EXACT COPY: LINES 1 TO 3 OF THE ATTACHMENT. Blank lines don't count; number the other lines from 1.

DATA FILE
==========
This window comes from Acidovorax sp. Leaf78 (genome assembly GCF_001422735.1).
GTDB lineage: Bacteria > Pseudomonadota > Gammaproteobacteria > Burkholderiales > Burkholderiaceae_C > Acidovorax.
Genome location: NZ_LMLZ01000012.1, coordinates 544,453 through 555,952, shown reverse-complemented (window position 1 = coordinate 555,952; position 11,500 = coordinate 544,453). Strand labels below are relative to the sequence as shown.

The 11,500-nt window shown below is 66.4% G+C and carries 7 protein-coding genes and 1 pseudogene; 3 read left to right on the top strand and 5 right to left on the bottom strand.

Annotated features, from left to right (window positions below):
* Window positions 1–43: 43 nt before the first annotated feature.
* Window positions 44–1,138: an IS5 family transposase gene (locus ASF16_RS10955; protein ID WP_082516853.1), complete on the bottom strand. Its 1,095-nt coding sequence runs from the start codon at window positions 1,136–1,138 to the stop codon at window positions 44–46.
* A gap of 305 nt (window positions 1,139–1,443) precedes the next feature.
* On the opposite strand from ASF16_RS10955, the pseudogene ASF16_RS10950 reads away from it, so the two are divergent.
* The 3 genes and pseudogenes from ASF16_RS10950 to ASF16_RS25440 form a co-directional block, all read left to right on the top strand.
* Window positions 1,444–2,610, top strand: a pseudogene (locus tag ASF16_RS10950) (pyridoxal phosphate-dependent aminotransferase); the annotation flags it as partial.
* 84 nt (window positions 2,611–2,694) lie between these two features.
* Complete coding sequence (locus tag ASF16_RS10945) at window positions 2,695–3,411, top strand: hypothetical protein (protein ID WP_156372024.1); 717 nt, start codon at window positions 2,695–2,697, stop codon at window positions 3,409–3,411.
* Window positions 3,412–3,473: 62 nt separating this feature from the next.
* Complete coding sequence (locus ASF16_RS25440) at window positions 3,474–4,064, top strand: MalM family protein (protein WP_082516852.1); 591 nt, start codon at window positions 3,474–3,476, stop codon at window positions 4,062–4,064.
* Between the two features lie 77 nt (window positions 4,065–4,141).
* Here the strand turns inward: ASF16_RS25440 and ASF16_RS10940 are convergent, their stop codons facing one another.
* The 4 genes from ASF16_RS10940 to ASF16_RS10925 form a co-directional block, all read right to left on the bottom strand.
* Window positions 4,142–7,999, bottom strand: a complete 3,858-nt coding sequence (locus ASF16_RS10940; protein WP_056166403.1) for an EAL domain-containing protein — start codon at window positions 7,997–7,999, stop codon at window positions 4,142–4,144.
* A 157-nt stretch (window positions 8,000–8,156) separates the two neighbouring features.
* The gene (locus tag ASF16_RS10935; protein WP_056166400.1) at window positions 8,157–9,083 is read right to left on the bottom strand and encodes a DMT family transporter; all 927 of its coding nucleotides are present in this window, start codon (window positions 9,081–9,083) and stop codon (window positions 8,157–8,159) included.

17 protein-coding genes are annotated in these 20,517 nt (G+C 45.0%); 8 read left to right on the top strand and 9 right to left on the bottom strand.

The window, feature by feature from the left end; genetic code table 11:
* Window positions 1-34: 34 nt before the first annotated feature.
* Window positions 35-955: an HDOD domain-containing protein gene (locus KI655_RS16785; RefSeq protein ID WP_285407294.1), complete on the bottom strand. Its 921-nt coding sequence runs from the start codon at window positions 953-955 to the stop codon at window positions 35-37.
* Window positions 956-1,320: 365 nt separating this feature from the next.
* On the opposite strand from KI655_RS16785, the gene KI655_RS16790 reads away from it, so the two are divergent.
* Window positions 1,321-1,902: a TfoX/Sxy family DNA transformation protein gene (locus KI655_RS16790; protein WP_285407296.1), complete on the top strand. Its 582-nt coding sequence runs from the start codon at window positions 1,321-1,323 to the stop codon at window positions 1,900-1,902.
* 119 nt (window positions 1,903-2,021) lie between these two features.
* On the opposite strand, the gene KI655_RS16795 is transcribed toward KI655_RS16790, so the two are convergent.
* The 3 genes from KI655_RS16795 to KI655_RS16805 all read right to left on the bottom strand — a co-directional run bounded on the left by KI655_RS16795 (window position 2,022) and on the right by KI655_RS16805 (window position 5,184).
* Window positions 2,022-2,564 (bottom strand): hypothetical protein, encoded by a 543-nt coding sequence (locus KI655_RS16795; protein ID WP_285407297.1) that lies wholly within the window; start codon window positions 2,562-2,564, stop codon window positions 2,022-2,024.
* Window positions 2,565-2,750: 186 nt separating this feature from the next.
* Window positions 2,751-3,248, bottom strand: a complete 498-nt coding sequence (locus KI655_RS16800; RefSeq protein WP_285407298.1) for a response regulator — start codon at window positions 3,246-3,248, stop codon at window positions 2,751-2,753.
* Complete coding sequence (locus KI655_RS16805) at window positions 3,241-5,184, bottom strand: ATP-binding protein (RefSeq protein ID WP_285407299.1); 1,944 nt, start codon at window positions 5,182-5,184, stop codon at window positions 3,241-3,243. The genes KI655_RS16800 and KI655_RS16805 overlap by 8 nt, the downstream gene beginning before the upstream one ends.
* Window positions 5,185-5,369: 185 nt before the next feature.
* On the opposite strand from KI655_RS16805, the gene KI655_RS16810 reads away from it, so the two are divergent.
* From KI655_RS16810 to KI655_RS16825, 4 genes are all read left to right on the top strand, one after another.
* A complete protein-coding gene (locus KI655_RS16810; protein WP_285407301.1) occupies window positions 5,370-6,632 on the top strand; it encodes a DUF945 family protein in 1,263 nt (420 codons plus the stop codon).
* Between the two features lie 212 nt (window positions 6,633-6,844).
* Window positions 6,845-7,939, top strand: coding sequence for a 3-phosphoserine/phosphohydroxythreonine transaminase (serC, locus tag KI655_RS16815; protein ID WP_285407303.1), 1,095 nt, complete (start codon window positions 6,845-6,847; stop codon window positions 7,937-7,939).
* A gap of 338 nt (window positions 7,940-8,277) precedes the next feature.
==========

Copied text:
This window comes from Acidovorax sp. Leaf78 (genome assembly GCF_001422735.1).
GTDB lineage: Bacteria > Pseudomonadota > Gammaproteobacteria > Burkholderiales > Burkholderiaceae_C > Acidovorax.
Genome location: NZ_LMLZ01000012.1, coordinates 544,453 through 555,952, shown reverse-complemented (window position 1 = coordinate 555,952; position 11,500 = coordinate 544,453). Strand labels below are relative to the sequence as shown.